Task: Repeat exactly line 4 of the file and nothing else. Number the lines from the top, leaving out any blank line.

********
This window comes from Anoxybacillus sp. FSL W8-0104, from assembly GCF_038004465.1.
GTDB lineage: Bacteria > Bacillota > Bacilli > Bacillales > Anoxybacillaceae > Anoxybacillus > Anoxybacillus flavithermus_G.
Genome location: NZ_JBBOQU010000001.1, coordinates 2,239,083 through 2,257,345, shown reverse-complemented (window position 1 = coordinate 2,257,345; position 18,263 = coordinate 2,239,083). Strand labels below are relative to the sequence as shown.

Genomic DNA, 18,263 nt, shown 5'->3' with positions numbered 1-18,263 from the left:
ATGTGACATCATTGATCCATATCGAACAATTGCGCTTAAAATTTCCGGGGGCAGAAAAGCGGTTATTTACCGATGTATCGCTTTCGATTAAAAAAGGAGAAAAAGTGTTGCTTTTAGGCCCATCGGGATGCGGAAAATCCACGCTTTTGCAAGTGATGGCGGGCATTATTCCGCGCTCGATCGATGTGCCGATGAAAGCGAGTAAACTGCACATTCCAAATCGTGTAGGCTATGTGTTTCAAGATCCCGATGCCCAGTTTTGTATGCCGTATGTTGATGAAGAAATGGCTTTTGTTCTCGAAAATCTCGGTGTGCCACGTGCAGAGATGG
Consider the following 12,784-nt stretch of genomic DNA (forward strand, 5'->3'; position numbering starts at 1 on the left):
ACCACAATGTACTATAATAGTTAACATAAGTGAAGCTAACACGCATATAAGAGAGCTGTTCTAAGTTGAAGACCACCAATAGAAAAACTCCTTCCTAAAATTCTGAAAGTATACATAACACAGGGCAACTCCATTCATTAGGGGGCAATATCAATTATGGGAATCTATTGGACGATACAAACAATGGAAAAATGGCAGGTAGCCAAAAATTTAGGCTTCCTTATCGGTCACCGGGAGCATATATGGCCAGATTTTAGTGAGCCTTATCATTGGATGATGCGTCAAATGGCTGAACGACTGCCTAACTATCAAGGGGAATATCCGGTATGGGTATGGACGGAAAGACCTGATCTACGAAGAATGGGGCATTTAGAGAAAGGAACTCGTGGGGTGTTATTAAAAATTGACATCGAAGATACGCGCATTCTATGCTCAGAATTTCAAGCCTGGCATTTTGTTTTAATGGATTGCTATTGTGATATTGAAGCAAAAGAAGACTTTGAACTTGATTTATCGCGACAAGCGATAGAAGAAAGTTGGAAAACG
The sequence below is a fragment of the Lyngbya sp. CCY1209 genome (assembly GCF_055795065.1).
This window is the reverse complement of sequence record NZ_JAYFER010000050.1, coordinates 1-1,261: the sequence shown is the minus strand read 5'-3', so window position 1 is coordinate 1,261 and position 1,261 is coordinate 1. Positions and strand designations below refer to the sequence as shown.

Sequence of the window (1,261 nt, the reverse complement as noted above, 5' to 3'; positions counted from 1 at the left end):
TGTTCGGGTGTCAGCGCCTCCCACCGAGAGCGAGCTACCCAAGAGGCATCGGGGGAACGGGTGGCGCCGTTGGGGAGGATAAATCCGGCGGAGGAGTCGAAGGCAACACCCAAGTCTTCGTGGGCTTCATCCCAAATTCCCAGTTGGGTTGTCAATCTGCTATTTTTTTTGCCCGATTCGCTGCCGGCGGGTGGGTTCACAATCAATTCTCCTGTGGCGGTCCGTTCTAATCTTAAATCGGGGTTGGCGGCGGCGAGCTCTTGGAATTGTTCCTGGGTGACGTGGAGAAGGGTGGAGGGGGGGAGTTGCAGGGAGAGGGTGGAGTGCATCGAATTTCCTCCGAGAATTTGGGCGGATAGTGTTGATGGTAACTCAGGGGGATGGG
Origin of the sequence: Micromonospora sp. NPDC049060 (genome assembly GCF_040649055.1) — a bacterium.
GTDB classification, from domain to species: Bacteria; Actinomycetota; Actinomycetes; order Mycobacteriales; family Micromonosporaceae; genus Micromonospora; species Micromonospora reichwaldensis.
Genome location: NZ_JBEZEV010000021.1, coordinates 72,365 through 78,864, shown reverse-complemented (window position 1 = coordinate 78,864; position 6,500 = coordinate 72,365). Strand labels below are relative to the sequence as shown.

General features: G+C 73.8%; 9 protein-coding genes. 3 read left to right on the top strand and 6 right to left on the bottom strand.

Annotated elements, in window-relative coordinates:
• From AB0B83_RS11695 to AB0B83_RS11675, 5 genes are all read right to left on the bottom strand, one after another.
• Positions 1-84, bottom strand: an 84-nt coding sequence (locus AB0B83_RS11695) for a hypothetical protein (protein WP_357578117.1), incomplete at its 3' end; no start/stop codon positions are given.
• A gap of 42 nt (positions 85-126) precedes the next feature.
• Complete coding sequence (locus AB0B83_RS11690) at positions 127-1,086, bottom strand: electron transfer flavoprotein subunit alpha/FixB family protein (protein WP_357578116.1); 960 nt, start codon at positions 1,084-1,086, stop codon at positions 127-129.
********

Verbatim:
Genomic DNA, 18,263 nt, shown 5'->3' with positions numbered 1-18,263 from the left: